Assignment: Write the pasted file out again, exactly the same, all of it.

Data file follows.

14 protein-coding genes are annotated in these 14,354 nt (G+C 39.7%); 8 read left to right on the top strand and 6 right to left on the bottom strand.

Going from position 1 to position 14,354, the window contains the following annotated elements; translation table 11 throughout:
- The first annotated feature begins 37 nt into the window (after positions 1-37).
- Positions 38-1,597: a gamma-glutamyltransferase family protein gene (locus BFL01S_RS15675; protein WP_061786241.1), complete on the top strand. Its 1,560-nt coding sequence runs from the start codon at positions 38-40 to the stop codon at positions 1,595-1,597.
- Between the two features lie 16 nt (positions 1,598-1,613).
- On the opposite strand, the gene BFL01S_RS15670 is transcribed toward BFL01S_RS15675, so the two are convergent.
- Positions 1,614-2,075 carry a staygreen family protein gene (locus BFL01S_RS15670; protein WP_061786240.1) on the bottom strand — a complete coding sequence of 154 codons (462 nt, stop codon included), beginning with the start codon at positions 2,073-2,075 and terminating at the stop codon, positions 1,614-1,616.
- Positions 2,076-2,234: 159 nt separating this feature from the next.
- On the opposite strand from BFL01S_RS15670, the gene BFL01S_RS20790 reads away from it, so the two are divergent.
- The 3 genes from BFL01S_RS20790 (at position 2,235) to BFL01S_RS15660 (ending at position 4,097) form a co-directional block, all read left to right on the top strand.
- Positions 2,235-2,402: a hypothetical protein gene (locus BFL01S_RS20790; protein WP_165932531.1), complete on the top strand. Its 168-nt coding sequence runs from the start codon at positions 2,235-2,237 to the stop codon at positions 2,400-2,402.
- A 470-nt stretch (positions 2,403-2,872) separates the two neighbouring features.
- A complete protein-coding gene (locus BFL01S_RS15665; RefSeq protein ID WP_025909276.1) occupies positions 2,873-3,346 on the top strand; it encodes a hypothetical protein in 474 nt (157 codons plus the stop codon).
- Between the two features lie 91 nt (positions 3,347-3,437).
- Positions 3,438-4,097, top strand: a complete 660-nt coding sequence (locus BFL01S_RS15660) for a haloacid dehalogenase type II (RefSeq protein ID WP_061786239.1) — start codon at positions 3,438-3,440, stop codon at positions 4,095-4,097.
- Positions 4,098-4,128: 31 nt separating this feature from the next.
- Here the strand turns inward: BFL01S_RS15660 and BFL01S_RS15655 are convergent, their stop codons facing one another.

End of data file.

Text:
14 protein-coding genes are annotated in these 14,354 nt (G+C 39.7%); 8 read left to right on the top strand and 6 right to left on the bottom strand.

Going from position 1 to position 14,354, the window contains the following annotated elements; translation table 11 throughout:
- The first annotated feature begins 37 nt into the window (after positions 1-37).
- Positions 38-1,597: a gamma-glutamyltransferase family protein gene (locus BFL01S_RS15675; protein WP_061786241.1), complete on the top strand. Its 1,560-nt coding sequence runs from the start codon at positions 38-40 to the stop codon at positions 1,595-1,597.
- Between the two features lie 16 nt (positions 1,598-1,613).
- On the opposite strand, the gene BFL01S_RS15670 is transcribed toward BFL01S_RS15675, so the two are convergent.
- Positions 1,614-2,075 carry a staygreen family protein gene (locus BFL01S_RS15670; protein WP_061786240.1) on the bottom strand — a complete coding sequence of 154 codons (462 nt, stop codon included), beginning with the start codon at positions 2,073-2,075 and terminating at the stop codon, positions 1,614-1,616.
- Positions 2,076-2,234: 159 nt separating this feature from the next.
- On the opposite strand from BFL01S_RS15670, the gene BFL01S_RS20790 reads away from it, so the two are divergent.
- The 3 genes from BFL01S_RS20790 (at position 2,235) to BFL01S_RS15660 (ending at position 4,097) form a co-directional block, all read left to right on the top strand.
- Positions 2,235-2,402: a hypothetical protein gene (locus BFL01S_RS20790; protein WP_165932531.1), complete on the top strand. Its 168-nt coding sequence runs from the start codon at positions 2,235-2,237 to the stop codon at positions 2,400-2,402.
- A 470-nt stretch (positions 2,403-2,872) separates the two neighbouring features.
- A complete protein-coding gene (locus BFL01S_RS15665; RefSeq protein ID WP_025909276.1) occupies positions 2,873-3,346 on the top strand; it encodes a hypothetical protein in 474 nt (157 codons plus the stop codon).
- Between the two features lie 91 nt (positions 3,347-3,437).
- Positions 3,438-4,097, top strand: a complete 660-nt coding sequence (locus BFL01S_RS15660) for a haloacid dehalogenase type II (RefSeq protein ID WP_061786239.1) — start codon at positions 3,438-3,440, stop codon at positions 4,095-4,097.
- Positions 4,098-4,128: 31 nt separating this feature from the next.
- Here the strand turns inward: BFL01S_RS15660 and BFL01S_RS15655 are convergent, their stop codons facing one another.